Has your spring garden fizzled out as the temperature starts to rise? I’m always at a loss as to what to fill those empty spaces in with, here in zone 9b. Well, I’ve done some research and now I’ve got 4 heat loving vegetables to plant in the summer!
I’m pretty excited to fill those spaces up with something besides more squash. We seem to get little to no squash beetles so our summer squash plants are usually thriving from spring to fall with no issues (besides powdery mildew).
See? Look at all of those wide open spaces! We’ve pulled the carrots, a round of rainbow Swiss chard, beets and peas out because its heating up here!
And I don’t know about you but, an abundance of squash gets old pretty quick! But if these 4 heat loving vegetables to plant in the garden are out of your comfort zone, throw some squash seeds in the ground anyways!
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Here are the 4 heat loving vegetables to plant in your garden this summer:
Grow some heat tolerant New Zealand spinach
I love love love growing greens as much as possible during the cooler seasons. But as the temperatures start to rise, my lettuce starts getting bitter and bolts! See that big thick stem on the lettuce front and center there? It’s going to seed and won’t taste so good now.
Doing a little research I found that there is a type of leafy green called New Zealand spinach. This spinach is actually related to the succulent family but can be used just like you would regular spinach! It is not frost tolerant but can over winter in zones 8 and higher.
Soak your seeds overnight for best results before planting. Try planting seeds in warm soil mounds similar as you would plant squash. This New Zealand spinach loves sun and heat. Grow one to two plants per household member for an ample supply all season.
You can use New Zealand spinach as you would regular spinach leaves. Sautéed with butter, added to omelets or soups, and blended in smoothies. Yum!
Plant sweet potatoes in your summer garden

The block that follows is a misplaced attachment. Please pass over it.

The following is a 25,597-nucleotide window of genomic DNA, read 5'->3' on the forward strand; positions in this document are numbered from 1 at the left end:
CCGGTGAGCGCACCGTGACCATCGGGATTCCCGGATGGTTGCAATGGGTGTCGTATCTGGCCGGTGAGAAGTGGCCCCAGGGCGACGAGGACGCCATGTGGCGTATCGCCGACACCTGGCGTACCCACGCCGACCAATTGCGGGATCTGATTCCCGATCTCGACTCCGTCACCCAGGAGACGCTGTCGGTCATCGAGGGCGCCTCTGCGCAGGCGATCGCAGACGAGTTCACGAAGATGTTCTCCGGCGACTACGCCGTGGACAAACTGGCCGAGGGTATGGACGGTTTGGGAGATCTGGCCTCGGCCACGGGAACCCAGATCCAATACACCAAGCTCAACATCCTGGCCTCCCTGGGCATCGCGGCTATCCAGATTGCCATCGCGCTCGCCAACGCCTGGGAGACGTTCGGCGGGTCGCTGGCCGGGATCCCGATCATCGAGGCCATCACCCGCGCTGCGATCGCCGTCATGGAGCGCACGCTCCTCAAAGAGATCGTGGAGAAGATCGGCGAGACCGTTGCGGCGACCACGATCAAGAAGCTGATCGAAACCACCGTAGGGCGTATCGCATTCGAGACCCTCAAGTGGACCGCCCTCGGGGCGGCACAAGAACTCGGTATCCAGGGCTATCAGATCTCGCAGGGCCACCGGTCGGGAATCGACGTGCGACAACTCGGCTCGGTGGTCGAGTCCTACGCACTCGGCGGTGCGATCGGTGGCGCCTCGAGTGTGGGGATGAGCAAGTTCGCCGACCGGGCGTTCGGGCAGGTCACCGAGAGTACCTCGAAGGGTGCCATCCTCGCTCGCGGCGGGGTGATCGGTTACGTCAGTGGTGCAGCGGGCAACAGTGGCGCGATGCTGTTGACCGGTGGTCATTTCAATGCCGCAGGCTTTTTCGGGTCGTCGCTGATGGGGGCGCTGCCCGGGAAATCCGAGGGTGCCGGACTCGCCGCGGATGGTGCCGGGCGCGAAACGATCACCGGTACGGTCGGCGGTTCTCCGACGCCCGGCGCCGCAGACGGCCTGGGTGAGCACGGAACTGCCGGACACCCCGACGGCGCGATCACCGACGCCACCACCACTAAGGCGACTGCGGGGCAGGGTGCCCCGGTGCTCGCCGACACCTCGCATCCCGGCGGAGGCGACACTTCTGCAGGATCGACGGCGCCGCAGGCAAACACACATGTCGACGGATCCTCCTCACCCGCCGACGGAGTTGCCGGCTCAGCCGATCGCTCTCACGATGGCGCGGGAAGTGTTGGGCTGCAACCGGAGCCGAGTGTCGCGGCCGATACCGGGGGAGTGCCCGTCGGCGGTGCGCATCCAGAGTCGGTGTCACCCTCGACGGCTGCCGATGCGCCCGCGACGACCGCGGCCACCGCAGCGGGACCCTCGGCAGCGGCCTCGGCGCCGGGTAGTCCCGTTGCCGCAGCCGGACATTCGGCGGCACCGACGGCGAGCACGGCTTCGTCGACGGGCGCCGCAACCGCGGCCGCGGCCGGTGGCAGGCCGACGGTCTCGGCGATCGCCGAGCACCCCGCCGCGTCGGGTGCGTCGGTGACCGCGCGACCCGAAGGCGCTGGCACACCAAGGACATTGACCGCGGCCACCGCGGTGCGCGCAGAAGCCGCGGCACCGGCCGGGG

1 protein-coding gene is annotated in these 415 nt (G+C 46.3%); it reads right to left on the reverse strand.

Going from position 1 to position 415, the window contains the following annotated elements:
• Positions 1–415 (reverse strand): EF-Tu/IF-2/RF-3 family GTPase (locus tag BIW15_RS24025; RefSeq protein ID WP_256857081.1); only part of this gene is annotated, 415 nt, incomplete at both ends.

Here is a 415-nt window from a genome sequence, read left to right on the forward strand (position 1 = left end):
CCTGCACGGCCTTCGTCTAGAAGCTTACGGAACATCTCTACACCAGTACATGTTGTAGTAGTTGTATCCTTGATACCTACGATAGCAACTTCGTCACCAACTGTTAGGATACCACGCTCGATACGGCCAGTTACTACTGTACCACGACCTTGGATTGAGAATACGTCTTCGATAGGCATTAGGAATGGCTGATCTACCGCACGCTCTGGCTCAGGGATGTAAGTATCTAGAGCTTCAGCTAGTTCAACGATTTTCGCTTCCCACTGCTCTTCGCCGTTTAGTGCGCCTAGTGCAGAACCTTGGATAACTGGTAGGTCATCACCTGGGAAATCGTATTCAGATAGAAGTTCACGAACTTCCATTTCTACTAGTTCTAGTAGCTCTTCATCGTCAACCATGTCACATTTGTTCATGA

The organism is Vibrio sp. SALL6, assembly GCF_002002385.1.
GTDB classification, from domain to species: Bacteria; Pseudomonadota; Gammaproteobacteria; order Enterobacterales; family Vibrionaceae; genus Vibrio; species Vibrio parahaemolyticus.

Apparently, sweet potatoes are one of the easiest to grow warm season crops. Who knew? I’ve never ventured much in potatoes but since we do buy quite a bit every shopping trip, I am willing to try my luck this summer!
Sweet potatoes require loose soil that drains well with little rocks and impacted debris. Sweet potatoes are even known for growing well in sandy or clay soil that has been loosened.
Choose a spot with ample sunlight that is not too close to any other plants growing that could be smothered. Sweet potato plants can vine out and take up quite a bit of room, so keep that in mind when choosing a spot for them to grow.
I purchased some organic sweet potatoes and created slips by suspending them in water using toothpicks.
But you can also order sweet potato slips. Once those potatoes sprout, you can go ahead and plant them in loose mounds of soil about 8 inches deep. Keep the soil moist but not sopping wet.
Beans are another heat tolerant summer crop to grow
There are so many bean options to grow in your summer garden!
Bush beans don’t require a trellis while pole beans will.
Beans are pretty low maintenance, just keep an eye out for diseases and pesky grasshoppers who like to munch away on them.
Try growing okra this summer too
Okra is a very quick and easy growing plant in the summer garden.
Pick the okra while it is still small in size on the plant for the best results. Waiting until the fruit gets bigger than about 4 inches might yield fruit that is too tough to even eat.
Most people report that all you really need for okra is warm weather, water and a general fertilizer to keep your okra growing all summer long.
To save your seeds, let your okra get brown on the plant, pick it and once the fruit is crispy, remove the seeds and keep until the next growing season.
Well that about covers it for my 4 heat loving vegetables to plant in the summer!
Please keep in mind that it is best to check your hardiness zone before choosing any seeds for your garden. If you aren’t sure what your hardiness zone is check here.
For reference, I live in Southern California in zone 9b. We have a long growing season and pretty warm summers with mild winters.
Remember to give back to your soil between each season or before refilling your rows with more seeds by using compost and using cover crops on the off seasons! I have a blog post complete with a video on how you can easily compost your kitchen scraps and what to do with them.
I hope this post helps you to spend more time in your garden and enjoy growing your own food!
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